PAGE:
Critical Evaluation

(Critical Survey of Literature for Students)

The humor of Carlo Goldoni’s The Mistress of the Inn is based on certain assumptions of class and social structure, as well as on the positions of man and woman relative to each other in society. The heroine’s contacts in the play are made possible by virtue of her being an innkeeper, for, as a rule, women of a nobler class did not encounter large numbers of men in eighteenth century Italy. Although Goldoni underscores Mirandolina’s virtue often, her position suggested a certain moral looseness to audiences of the time. Indeed, a woman of mid-eighteenth century Italy would not have conducted herself with Mirandolina’s freedom; such behavior toward men would have been judged as being immoral and unfeminine, and such a woman would have lost her social position.

Nevertheless, a woman who defied men was an ideal subject for laughter, and Mirandolina’s self-assurance and cleverness were considered admirable then as in later times, though for different reasons. Goldoni’s contemporaries delighted in seeing Mirandolina triumph over the foolish men in the play, not because her conquests were men, but because they were fools. In truth, Goldoni’s audience would not have wanted women to be victorious over men in actuality, or even to challenge long-established male prerogatives. The humor of this battle between the genders is safe and acceptable in The Mistress of the Inn because it is not in any way realistic, at least for the time.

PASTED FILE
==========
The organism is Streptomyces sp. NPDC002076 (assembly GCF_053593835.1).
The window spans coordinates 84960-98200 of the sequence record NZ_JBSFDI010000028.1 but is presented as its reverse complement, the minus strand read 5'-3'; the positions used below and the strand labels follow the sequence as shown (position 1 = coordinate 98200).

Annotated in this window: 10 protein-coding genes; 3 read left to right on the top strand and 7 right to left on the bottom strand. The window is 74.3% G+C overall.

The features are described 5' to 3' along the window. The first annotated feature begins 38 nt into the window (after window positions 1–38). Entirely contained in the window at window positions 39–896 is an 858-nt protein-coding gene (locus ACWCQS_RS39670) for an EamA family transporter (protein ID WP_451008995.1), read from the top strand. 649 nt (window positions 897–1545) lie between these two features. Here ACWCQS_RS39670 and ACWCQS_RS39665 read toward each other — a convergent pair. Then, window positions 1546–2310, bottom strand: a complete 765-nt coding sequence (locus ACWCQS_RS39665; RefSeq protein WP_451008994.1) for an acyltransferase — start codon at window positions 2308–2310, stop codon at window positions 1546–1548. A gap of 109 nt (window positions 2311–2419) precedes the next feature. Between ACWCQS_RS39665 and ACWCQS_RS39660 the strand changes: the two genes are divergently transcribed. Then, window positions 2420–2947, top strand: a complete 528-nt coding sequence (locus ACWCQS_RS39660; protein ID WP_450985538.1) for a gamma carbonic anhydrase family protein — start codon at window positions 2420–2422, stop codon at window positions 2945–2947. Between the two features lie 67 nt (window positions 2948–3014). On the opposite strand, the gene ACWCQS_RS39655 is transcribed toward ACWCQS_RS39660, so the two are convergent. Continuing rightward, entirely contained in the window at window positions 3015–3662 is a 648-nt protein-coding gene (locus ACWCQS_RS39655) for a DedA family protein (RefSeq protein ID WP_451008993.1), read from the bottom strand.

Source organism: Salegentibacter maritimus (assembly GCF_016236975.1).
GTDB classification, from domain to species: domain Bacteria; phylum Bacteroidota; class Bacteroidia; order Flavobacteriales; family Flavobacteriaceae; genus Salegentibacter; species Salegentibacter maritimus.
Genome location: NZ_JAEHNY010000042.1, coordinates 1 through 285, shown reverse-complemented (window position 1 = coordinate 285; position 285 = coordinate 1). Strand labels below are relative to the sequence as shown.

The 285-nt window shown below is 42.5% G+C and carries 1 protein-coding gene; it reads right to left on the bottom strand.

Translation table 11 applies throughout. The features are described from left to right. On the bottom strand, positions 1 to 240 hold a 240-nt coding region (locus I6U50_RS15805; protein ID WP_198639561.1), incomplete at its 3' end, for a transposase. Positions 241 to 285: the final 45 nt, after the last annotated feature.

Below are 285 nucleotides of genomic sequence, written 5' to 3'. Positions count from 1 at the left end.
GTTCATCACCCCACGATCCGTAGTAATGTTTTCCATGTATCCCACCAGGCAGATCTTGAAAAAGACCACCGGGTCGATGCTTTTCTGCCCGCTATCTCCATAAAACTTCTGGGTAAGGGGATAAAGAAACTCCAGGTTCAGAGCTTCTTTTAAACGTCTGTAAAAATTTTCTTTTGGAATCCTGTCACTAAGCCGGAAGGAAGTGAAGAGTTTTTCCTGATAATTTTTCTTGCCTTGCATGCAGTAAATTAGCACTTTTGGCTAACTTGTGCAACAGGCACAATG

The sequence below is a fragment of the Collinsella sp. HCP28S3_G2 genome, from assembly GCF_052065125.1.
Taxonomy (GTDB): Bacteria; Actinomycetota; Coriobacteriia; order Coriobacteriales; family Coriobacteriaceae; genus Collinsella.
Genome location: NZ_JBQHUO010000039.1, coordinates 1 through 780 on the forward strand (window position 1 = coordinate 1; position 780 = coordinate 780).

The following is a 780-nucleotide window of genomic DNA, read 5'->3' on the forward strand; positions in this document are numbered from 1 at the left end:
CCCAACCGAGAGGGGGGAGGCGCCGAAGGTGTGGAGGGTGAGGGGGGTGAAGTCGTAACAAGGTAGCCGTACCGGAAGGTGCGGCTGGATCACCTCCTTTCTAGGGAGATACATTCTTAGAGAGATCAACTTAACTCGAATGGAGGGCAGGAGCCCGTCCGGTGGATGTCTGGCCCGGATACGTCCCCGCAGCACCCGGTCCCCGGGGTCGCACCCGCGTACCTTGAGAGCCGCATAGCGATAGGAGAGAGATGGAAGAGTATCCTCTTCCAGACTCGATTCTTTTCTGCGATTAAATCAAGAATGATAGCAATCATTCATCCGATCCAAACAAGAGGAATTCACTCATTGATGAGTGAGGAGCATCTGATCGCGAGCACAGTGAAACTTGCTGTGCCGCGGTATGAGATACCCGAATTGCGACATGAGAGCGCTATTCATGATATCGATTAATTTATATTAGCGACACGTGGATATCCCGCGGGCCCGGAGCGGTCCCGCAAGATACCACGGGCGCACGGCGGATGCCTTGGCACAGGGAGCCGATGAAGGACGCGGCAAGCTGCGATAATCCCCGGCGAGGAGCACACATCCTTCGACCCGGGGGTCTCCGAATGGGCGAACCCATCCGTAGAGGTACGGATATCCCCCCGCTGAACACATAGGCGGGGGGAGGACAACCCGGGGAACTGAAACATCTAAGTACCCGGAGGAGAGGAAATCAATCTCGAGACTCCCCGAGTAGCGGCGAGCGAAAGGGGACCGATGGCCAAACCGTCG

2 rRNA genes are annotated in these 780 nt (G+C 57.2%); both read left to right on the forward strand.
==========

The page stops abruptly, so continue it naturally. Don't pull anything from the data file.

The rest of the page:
Another way in which Goldoni uses social distinctions for humorous effect is through the opposition between the old gentry and the nouveau riche. The count represents the newly moneyed class, whereas the marquis is of the old nobility, impoverished but clinging to his pride in his ancient rank. He scorns the bought title of the count, insisting that lineage cannot be purchased. Yet in the practical world, the man with money has the advantage, and the prestige of an old family is easily swept aside. The marquis babbles about the refinements that come from breeding, about “taste” and “protection” and “honor,” but when the count flashes a diamond ring, Mirandolina cannot resist....

(The entire section is 883 words.)